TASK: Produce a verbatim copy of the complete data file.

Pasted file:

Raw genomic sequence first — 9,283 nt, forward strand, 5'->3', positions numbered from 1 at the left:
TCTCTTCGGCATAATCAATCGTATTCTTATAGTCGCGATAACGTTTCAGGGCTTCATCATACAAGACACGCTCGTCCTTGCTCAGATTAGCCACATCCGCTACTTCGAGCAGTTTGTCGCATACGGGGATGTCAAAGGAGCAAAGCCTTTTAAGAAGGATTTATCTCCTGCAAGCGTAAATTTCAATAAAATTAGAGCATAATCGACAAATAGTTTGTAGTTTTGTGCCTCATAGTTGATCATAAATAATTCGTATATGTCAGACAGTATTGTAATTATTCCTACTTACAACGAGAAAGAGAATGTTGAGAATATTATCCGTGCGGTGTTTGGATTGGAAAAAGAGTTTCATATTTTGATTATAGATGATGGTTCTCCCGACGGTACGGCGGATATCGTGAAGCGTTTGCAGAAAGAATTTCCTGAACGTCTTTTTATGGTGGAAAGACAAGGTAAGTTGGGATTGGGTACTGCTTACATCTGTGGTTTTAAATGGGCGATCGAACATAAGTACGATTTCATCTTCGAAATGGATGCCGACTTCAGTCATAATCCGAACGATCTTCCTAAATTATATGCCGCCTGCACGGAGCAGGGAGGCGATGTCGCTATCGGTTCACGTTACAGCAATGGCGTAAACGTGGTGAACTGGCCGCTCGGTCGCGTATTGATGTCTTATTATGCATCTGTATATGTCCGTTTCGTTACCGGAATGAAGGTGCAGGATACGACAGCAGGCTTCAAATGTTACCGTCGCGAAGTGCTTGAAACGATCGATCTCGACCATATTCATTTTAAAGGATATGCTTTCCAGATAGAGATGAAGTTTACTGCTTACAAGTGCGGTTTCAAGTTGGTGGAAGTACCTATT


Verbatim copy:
Raw genomic sequence first — 9,283 nt, forward strand, 5'->3', positions numbered from 1 at the left:
TCTCTTCGGCATAATCAATCGTATTCTTATAGTCGCGATAACGTTTCAGGGCTTCATCATACAAGACACGCTCGTCCTTGCTCAGATTAGCCACATCCGCTACTTCGAGCAGTTTGTCGCATACGGGGATGTCAAAGGAGCAAAGCCTTTTAAGAAGGATTTATCTCCTGCAAGCGTAAATTTCAATAAAATTAGAGCATAATCGACAAATAGTTTGTAGTTTTGTGCCTCATAGTTGATCATAAATAATTCGTATATGTCAGACAGTATTGTAATTATTCCTACTTACAACGAGAAAGAGAATGTTGAGAATATTATCCGTGCGGTGTTTGGATTGGAAAAAGAGTTTCATATTTTGATTATAGATGATGGTTCTCCCGACGGTACGGCGGATATCGTGAAGCGTTTGCAGAAAGAATTTCCTGAACGTCTTTTTATGGTGGAAAGACAAGGTAAGTTGGGATTGGGTACTGCTTACATCTGTGGTTTTAAATGGGCGATCGAACATAAGTACGATTTCATCTTCGAAATGGATGCCGACTTCAGTCATAATCCGAACGATCTTCCTAAATTATATGCCGCCTGCACGGAGCAGGGAGGCGATGTCGCTATCGGTTCACGTTACAGCAATGGCGTAAACGTGGTGAACTGGCCGCTCGGTCGCGTATTGATGTCTTATTATGCATCTGTATATGTCCGTTTCGTTACCGGAATGAAGGTGCAGGATACGACAGCAGGCTTCAAATGTTACCGTCGCGAAGTGCTTGAAACGATCGATCTCGACCATATTCATTTTAAAGGATATGCTTTCCAGATAGAGATGAAGTTTACTGCTTACAAGTGCGGTTTCAAGTTGGTGGAAGTACCTATT